This one may come as a shock. But, at 70% omega 6 fatty acid, this becomes a fast ditch! Marketers promote this one as a “pure” high smoke point cooking oil, but the reality is scary. “Most grapseed oil is industrially processed with hexane and other toxic, carcinogenic solvents used to extract and clean the oil, with traces of these chemicals remaining in the final product (4).” So even though it contains a healthy dose of vitamin E, it’s not worth all the PUFAs! Get vitamin E from nuts, seeds and green veggies instead!
Thankfully, the government did us a solid by exposing the negative health impacts of trans fats. But for years, people swapped butter for margarine, and in the process, caused irreparable heart damage to an entire generation. So now, the margarine brands on the market contain little to know trans fats. However, they’re still composed of primarily corn, canola and soybean oils. Do yourself a favor and just use ghee, butter or coconut oil.
The Omega 6 Numbers at a Glance:
- Vegetable- 51.4%
The Best Cooking Oils
That leaves us with the wins…the oils to keep at arm’s reach in your kitchen.
Ghee is a rich clarified butter with a high smoke point. Since the milk solids get removed from ghee, so too do casein and lactose, typically the elements in dairy that many people are sensitive to. Rich in fat soluble vitamins A, D, and K2, it also contains CLA, which is protective against cancer, heart disease, and type II diabetes (5). With a smoke point of 425-485°F, you’re safe with ghee at high temps to avoid carcinogen producing substances.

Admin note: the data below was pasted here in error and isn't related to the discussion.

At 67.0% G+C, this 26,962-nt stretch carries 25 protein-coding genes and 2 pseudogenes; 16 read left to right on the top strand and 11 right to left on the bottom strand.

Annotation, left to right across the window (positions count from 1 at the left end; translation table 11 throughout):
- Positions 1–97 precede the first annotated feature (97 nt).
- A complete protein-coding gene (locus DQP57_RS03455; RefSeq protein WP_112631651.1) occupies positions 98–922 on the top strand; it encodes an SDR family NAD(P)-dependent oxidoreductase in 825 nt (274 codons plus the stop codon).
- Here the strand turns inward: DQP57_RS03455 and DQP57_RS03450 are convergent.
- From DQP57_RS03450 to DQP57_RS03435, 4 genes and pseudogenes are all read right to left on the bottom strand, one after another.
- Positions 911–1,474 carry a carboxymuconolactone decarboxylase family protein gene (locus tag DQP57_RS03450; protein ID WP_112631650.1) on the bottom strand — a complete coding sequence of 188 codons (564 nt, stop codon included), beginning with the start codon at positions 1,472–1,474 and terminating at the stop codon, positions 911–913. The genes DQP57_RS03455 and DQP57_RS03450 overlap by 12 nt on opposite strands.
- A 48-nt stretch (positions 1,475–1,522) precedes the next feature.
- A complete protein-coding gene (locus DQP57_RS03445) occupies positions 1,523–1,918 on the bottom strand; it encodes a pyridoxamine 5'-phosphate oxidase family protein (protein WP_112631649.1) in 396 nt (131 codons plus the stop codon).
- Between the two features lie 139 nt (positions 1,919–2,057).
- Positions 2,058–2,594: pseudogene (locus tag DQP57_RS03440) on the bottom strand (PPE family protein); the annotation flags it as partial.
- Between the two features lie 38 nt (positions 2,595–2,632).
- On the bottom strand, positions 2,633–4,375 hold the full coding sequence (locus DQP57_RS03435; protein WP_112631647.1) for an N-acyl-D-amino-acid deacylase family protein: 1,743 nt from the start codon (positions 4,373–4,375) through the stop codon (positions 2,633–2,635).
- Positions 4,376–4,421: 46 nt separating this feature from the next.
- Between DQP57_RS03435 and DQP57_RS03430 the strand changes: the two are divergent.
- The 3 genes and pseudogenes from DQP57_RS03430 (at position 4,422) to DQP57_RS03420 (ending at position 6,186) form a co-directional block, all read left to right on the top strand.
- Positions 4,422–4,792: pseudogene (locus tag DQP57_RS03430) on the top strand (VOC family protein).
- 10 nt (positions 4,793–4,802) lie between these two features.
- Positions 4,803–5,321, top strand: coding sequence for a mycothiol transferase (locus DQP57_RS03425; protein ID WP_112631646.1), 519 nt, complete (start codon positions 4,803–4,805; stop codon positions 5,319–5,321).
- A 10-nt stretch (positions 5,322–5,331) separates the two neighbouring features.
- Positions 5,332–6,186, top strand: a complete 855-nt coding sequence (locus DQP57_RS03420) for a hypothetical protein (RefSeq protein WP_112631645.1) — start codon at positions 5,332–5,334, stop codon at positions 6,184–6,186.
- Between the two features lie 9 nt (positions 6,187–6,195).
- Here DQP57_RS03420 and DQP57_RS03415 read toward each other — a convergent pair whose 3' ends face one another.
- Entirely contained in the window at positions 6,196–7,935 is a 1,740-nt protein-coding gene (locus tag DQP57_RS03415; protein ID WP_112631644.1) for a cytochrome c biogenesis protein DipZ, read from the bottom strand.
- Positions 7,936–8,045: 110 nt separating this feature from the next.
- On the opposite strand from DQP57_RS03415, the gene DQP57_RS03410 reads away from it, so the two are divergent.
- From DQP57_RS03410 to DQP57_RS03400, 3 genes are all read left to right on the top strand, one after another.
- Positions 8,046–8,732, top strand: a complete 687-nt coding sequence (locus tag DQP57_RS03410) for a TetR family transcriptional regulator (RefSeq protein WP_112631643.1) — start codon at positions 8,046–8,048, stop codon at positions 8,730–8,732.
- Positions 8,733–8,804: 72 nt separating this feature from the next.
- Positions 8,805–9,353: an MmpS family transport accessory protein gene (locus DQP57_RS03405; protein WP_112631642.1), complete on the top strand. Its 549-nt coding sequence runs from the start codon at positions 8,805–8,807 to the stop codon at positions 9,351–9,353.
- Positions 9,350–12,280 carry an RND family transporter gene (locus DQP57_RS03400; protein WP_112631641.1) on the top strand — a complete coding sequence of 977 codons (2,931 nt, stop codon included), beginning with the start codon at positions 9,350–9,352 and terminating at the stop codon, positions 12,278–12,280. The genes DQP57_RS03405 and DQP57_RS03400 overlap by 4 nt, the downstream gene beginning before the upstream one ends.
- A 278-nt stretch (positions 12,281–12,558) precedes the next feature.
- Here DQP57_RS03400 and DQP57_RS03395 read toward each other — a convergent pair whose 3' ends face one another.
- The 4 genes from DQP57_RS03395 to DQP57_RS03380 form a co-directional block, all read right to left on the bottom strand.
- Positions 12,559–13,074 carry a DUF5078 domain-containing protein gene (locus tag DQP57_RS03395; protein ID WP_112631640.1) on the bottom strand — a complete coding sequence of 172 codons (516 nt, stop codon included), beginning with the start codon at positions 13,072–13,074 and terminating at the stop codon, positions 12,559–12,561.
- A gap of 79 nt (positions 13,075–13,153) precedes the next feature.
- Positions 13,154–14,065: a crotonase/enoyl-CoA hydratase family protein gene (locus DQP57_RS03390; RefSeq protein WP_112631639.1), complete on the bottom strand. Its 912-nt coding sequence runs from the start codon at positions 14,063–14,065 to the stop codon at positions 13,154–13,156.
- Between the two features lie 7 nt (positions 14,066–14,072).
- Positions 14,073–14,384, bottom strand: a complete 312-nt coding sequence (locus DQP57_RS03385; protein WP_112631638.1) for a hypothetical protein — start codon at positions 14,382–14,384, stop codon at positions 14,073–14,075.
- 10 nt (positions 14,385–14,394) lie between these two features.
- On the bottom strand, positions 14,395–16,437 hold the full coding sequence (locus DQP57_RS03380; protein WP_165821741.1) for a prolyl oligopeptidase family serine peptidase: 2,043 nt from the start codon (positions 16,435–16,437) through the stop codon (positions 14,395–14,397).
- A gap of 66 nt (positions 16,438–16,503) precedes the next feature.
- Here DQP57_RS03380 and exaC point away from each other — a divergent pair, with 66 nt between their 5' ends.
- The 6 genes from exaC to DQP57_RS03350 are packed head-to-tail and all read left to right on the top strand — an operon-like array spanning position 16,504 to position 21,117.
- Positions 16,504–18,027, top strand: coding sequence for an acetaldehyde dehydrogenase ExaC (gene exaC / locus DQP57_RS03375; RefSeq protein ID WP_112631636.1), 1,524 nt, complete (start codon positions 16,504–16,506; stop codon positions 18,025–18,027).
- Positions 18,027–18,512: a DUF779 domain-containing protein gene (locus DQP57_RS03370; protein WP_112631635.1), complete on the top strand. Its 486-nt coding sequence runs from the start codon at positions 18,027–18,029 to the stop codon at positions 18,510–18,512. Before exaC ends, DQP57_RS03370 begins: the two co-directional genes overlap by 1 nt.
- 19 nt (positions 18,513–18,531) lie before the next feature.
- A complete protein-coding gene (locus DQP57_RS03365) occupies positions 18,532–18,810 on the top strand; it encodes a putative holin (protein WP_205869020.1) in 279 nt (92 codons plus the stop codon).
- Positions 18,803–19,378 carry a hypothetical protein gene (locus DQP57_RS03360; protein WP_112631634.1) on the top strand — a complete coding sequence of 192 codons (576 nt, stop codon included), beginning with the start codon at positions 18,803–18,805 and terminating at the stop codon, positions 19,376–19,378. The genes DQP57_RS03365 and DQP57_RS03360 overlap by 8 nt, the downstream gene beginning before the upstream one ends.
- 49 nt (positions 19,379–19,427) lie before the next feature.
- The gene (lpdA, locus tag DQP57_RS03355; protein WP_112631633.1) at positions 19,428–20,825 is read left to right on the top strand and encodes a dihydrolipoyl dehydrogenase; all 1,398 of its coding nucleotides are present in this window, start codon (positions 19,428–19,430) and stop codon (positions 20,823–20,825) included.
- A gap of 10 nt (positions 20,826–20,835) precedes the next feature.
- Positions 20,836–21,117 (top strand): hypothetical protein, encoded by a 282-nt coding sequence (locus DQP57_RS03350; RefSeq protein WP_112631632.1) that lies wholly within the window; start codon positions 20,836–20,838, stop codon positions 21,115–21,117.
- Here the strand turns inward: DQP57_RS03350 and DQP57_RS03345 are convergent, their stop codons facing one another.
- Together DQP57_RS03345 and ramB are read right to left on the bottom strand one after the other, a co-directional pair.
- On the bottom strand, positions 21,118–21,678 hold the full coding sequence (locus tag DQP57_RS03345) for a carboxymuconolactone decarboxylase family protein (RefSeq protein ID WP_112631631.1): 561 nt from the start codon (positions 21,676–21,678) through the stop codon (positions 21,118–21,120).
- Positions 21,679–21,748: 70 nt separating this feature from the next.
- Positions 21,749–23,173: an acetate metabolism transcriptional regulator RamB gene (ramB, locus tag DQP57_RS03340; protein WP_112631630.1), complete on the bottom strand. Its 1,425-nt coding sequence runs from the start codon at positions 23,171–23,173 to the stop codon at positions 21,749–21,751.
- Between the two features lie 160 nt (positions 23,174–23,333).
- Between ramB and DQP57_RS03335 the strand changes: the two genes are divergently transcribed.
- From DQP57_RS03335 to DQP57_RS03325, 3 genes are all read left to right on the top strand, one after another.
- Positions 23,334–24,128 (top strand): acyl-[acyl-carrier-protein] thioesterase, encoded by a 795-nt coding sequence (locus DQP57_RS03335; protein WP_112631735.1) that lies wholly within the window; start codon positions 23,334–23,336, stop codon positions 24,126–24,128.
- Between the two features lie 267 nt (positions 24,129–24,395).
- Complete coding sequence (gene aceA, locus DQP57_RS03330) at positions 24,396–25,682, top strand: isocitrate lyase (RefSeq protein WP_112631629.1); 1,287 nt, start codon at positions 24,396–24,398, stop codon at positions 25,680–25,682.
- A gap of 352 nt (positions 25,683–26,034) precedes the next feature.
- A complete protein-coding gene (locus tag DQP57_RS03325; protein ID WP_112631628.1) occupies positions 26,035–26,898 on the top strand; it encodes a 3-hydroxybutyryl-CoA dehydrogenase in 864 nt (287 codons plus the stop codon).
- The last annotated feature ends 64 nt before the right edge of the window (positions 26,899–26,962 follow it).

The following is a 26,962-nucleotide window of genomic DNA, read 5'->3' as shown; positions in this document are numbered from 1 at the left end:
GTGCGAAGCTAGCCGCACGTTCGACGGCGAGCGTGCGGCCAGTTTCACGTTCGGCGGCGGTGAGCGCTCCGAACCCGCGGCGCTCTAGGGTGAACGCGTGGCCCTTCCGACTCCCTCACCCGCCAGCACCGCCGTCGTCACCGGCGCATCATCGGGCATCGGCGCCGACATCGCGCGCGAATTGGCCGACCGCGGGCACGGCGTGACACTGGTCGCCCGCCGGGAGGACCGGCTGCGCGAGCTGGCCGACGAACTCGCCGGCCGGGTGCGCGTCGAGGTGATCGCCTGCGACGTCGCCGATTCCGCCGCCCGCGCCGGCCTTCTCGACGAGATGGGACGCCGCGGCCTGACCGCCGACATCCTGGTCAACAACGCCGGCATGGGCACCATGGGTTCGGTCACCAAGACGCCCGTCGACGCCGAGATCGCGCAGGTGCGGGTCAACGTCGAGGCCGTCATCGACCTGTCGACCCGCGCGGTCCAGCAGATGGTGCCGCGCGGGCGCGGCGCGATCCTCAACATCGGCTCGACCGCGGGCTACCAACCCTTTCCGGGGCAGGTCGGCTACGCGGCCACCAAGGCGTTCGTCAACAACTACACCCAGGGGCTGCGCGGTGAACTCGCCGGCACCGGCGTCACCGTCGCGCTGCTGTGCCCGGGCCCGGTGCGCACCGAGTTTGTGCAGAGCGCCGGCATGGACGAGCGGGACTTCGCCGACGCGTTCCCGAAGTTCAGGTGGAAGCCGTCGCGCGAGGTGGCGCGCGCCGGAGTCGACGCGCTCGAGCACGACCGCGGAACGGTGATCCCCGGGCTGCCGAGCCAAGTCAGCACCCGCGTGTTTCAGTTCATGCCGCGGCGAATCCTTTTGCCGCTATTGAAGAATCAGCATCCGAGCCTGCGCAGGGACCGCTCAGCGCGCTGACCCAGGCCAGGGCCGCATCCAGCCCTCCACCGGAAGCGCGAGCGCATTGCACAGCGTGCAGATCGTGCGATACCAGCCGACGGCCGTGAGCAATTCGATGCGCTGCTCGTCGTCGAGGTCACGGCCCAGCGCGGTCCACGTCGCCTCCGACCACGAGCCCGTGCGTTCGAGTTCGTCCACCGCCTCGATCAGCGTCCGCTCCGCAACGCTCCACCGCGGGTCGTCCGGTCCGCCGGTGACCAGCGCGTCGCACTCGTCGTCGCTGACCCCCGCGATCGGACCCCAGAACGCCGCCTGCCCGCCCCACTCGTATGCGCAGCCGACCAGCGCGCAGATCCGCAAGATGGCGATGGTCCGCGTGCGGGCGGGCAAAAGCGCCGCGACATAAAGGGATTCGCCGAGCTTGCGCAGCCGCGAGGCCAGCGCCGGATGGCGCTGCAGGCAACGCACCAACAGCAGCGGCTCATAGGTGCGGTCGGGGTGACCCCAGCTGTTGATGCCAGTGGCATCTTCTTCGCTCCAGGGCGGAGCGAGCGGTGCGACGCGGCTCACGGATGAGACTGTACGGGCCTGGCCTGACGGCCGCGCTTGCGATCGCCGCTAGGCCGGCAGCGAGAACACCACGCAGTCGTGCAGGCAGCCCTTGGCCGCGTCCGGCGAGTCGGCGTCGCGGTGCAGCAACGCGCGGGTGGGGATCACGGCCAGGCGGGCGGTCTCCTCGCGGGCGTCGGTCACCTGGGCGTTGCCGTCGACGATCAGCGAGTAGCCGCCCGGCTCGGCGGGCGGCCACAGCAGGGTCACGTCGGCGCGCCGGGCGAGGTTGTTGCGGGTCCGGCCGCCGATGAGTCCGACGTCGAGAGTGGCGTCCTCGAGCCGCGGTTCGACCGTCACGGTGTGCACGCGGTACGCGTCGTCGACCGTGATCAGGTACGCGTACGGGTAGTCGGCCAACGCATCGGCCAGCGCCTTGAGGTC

Well, if you follow our recipes and blogs, this must be our most reported-on/used oil. We love it. Gone are the fears of saturated fat. Despite what one doctor said (that caused a ridiculous mini-hysteria), this oil remains a safe and wise choice. Worth noting, however, not all coconut oil has a high smoke point, despite the blanket statement that it does. Virgin, raw or unrefined is pretty low (280°-365°F), so reserve it for baking, fudge and fat bombs. Refined coconut oil’s smoke point reaches 400°-450°F. So use refined for cooking. Check out a bunch of uses for it here.
We love when Dr. Gundry says “the only reason to eat food is to get olive oil in your mouth.” This super duper food contains antioxidants that combat inflammation. Use it to drizzle and make dressings because the smoke point is rather low at 320°-350°F. However, Dr. Gundry disagrees and says it’s totally fine to cook with it.
Another 131 Method fave- we love the mild flavor of this higher smoke point oil. High in vitamin E, sterolins and monounsaturated fats, this cooking oil is great across the board: as a drizzle, dressing or cooking. Benefits of this oil include cancer prevention, healthy joints and eyes and overall health. Smoke point=475°-520°F.
Check out our homemade mayonnaise recipe using 3/4 cup of delicious (and healthy) avocado oil.
Oils to use in Moderation, if at All:
You may be wondering about a few of your favorites, specific to certain dishes, like sesame oil for Asian fare, walnut oil for baking and peanut for Thai dishes. These oils, plus flax seed, safflaower and sunflower oils fall into that unhealthy omega ratio and/or have really low smoke points. Rather than spend a lot of money on oils you can only use once in a while, invest in just a few organic, high quality oils, and use them often.